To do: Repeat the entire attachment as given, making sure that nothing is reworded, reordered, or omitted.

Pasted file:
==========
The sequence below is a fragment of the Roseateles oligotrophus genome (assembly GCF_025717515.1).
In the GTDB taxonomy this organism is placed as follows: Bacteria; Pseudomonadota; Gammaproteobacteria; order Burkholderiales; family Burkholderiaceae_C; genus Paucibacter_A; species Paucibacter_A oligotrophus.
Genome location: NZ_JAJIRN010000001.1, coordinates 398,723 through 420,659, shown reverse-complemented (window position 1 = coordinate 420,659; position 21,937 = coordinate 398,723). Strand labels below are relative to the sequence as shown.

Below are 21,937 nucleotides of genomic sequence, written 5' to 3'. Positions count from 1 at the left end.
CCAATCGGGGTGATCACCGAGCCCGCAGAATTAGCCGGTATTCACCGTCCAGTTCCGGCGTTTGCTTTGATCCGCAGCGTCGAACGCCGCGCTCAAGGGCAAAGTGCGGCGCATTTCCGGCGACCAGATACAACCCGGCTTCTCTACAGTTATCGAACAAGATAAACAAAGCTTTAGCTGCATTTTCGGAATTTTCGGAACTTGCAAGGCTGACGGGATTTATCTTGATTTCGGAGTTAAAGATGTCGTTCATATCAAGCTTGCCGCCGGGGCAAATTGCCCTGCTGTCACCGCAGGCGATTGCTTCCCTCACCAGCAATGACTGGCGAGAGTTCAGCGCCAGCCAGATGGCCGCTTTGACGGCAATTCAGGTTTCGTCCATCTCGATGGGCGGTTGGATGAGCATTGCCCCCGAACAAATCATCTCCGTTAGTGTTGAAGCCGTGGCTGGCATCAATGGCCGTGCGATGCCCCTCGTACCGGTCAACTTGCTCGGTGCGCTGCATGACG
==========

The sequence below is a fragment of the Roseateles oligotrophus genome (assembly GCF_025717515.1).
In the GTDB taxonomy this organism is placed as follows: Bacteria; Pseudomonadota; Gammaproteobacteria; order Burkholderiales; family Burkholderiaceae_C; genus Paucibacter_A; species Paucibacter_A oligotrophus.
Genome location: NZ_JAJIRN010000001.1, coordinates 398,723 through 420,659, shown reverse-complemented (window position 1 = coordinate 420,659; position 21,937 = coordinate 398,723). Strand labels below are relative to the sequence as shown.

Below are 21,937 nucleotides of genomic sequence, written 5' to 3'. Positions count from 1 at the left end.
CCAATCGGGGTGATCACCGAGCCCGCAGAATTAGCCGGTATTCACCGTCCAGTTCCGGCGTTTGCTTTGATCCGCAGCGTCGAACGCCGCGCTCAAGGGCAAAGTGCGGCGCATTTCCGGCGACCAGATACAACCCGGCTTCTCTACAGTTATCGAACAAGATAAACAAAGCTTTAGCTGCATTTTCGGAATTTTCGGAACTTGCAAGGCTGACGGGATTTATCTTGATTTCGGAGTTAAAGATGTCGTTCATATCAAGCTTGCCGCCGGGGCAAATTGCCCTGCTGTCACCGCAGGCGATTGCTTCCCTCACCAGCAATGACTGGCGAGAGTTCAGCGCCAGCCAGATGGCCGCTTTGACGGCAATTCAGGTTTCGTCCATCTCGATGGGCGGTTGGATGAGCATTGCCCCCGAACAAATCATCTCCGTTAGTGTTGAAGCCGTGGCTGGCATCAATGGCCGTGCGATGCCCCTCGTACCGGTCAACTTGCTCGGTGCGCTGCATGACG